Issue 1225

News

The biggest and youngest and loudest abortion rights march for years was organised in Sydney on June 9.

Protesters outside the Downing Centre court in Sydney on May 31 denounced the prosecution of Stephen Langford for his “close the camps” graffiti. Langford, representing himself, was found guilty by Magistrate Julie Huber, who rejected the “duress” defence and ordered him to pay $2421.

More than 60 people gathered outside the electoral office of Minister for Communications, Cyber Safety and the Arts Paul Fletcher in the northern Sydney suburb of Lindfield on June 11 to demand the federal Coalition government protect press freedom.

Up to 1000 people marched through the streets of Katoomba, in the Blue Mountains, on June 9 to oppose the NSW Coalition government's plan to raise the wall of the Warragamba Dam by 14 metres.

Analysis

The Afghanistan war may be largely forgotten, were it not for the Australian Federal Police raid on the ABC’s Sydney offices on June 5 to collect evidence for the trial of army lawyer and whistleblower David McBride.

Afghanistan is the longest war Australia has ever been involved in. Yet it has largely been conducted in secret, with few media reports and even fewer politicians wanting to talk about it.

While Australia was in the throes of a federal election campaign, the United Nations released a report warning that nature is declining globally at rates unprecedented in human history.

The Environment Defenders Office Queensland (EDO QLD) announced on June 12 that in a huge win for its client the Australian Conservation Foundation (ACF), the federal government has conceded the case brought against it over Adani’s North Galilee Water Scheme — the plan to pump up to 12.5 billion litres of water a year from the Suttor River to Adani’s Carmichael mine site.

Chris Scott went to the embassy outside of Ararat to find out more about the Djab Warrung people's struggle to protect their scared heritage. This is his account.

The Australian Socialist Alliance released the following statement on June 9, in response to the brutal crackdown on Sudanese pro-democracy protests.

The latest report from Melbourne-based independent think-tank Breakthrough — National Centre for Climate Restoration, Existential climate-related security risk: A scenario approach, provides graphic descriptions of what lies ahead if we do not immediately take action.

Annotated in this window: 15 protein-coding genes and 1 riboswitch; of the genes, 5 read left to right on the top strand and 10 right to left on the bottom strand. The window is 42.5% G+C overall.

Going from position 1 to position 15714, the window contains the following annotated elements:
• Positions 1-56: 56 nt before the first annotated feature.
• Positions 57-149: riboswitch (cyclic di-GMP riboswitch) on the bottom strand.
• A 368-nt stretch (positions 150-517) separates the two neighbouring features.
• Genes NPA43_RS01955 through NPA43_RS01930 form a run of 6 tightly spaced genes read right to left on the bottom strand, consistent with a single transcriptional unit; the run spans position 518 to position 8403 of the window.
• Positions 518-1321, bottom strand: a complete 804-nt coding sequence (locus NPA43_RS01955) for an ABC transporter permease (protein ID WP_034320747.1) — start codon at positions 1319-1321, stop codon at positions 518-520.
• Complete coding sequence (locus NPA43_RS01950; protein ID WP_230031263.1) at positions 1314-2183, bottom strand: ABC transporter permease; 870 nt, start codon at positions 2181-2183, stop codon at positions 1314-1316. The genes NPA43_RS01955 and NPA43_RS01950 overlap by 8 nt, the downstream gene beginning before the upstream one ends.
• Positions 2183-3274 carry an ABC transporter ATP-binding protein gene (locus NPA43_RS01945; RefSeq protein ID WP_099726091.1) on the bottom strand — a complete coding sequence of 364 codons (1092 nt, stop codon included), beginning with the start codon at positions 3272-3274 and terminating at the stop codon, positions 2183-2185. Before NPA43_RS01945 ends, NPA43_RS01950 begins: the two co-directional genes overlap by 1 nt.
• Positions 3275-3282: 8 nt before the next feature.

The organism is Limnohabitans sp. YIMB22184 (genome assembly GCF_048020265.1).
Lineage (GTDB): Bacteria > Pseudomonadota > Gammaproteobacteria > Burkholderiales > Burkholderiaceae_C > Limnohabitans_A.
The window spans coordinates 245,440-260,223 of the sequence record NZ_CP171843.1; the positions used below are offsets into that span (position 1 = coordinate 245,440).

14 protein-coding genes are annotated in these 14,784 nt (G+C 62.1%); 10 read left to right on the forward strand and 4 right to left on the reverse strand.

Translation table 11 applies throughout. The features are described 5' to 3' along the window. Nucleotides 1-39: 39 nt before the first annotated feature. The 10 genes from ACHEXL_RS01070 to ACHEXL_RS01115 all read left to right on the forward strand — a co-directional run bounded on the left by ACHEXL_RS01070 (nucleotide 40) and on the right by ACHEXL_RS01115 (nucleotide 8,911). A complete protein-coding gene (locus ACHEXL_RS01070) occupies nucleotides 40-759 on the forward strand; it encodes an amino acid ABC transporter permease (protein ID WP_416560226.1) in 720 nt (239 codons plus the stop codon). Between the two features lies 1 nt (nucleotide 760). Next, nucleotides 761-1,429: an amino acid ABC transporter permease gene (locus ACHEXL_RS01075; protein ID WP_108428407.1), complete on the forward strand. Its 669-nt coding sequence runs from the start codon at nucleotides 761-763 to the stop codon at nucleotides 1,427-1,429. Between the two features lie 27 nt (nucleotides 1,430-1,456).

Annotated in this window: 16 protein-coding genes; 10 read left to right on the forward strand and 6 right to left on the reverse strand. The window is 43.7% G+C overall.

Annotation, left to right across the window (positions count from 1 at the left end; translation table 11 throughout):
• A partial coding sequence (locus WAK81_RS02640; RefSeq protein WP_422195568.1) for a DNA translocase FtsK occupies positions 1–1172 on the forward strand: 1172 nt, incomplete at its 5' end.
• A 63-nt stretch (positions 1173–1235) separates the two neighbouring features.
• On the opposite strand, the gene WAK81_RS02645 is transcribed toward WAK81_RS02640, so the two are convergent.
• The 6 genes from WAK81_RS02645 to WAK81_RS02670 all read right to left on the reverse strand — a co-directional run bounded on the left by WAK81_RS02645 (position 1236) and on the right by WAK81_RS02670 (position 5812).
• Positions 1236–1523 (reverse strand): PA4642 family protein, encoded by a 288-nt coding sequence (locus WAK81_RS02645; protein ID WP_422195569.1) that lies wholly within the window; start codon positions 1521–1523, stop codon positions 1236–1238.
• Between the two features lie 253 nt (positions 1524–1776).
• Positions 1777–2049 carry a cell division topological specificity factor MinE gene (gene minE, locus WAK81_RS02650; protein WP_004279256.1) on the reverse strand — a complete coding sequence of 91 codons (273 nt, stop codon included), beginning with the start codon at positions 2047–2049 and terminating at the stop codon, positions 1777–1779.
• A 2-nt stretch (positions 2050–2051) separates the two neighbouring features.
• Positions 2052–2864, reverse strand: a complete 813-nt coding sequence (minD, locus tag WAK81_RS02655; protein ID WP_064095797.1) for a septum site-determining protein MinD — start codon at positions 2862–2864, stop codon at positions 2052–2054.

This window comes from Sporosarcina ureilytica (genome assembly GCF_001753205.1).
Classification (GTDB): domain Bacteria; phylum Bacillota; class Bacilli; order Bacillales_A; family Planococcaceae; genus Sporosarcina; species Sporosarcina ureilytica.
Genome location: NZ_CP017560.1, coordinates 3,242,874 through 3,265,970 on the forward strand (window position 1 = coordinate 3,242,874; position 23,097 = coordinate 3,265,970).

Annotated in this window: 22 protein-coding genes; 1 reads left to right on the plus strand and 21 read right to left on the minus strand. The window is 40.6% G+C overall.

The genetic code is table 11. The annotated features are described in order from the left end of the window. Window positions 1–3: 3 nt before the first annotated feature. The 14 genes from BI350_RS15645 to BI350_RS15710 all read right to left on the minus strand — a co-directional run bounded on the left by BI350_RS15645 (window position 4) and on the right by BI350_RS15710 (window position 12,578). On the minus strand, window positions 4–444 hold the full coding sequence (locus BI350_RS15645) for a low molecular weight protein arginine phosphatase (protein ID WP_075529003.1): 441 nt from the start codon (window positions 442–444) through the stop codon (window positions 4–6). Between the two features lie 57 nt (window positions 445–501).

"Australia may be the world's most secretive democracy," the New York Times reported on June 5.

The US newspaper was commenting on the raids by the Australian Federal Police (AFP) on a NewsCorp journalist and then the head office of the ABC. They were looking for evidence of information provided by whistleblowers that was used in articles exposing possible crimes by the Australian military and other authorities.

From July 1, Prime Minister Scott Morrison will receive a 2% pay rise on top of his already inflated parliamentary salary. Morrison currently earns $538,460 a year and in a few weeks time will earn an additional $10,000 a year. The current base salary for federal MPs and Senators is $207,100.

World

Turkish jets began bombing the Xakurke region of northern Iraq on May 26. The following day Turkish helicopters transported troops into the area. This was the latest step in Turkey’s growing military intervention in the predominantly Kurdish north of Iraq, writes Chris Slee.

Sibylle Kaczorek, a member of Germany’s main left party Die Linke and an activist with Aufstehengegen Rassismus! (Stand Up Against Racism!) was interviewed in May by Dick Nichols, Green Left Weekly’s European correspondent.

The border between Venezuela and Colombia has been partially reopened after nearly four months.

The principal crossing posts of the Simon Bolivar and Francisco de Paula Santander International Bridges — which connect Venezuela’s Tachira State with Colombia’s Northern Santander Department — were reopened on June 8 for pedestrian crossing. They still remain closed for vehicles.

A German boat captain faces a long and costly trial in Italy for charges targeting her humanitarian efforts on behalf of refugees. 

Captain Pia Klemp told Basler Zeitung on June 7 that her upcoming trial in Italy for years of efforts with the civilian lifeboat Iuventa that saved at least 1000 lives, will take years and hundreds of thousands of dollars.

Klemp faces up to 20 years in prison, but whether or not she ends up in jail, she would challenge any conviction in the European Court of Human Rights in Strasbourg, if necessary. 

A spokesperson for the Bougainville Hardliners Group has called on the Autonomous Bougainville Government (ABG) to explain why the Australian Federal Police (AFP) were at the controversial Panguna mine site in central Bougainville on June 5.

AFP officers were seen taking GPS readings at the abandoned copper mine site. James Onartoo, a former leader of the Bougainville Revolutionary Army, said the community has a right to know why they were there and what they were doing.

Green Left Weekly’s Susan Price spoke to Rena Lau, a Hong-Kong based activist, about the protest movement that has erupted there against the proposed extradition bill.

Culture

Climate and Capitalism editor Ian Angus looks at six new books for ecosocialists. Inclusion doesn’t not imply endorsement.

The highly topical musical Hadestown won eight awards at this year's annual Tony Awards ceremony in New York on June 9. The Tonys recognise excellence in live Broadway theatre.

The AFP raids have inspired this poem by John Monfries.

This book exposes the extraordinary scale of the double lives to be found among the most powerful section of the Catholic hierarchy.

Red Joan
Starring Judi Dench, Sophie Cookson, Tom Hughes & Tereza Srbova
Directed by Trevor Nunn
In cinemas

Red Joan is loosely based on the spying activities of British civil servant Melita Norwood, who was nearly 90 years old when she was exposed as a Soviet agent.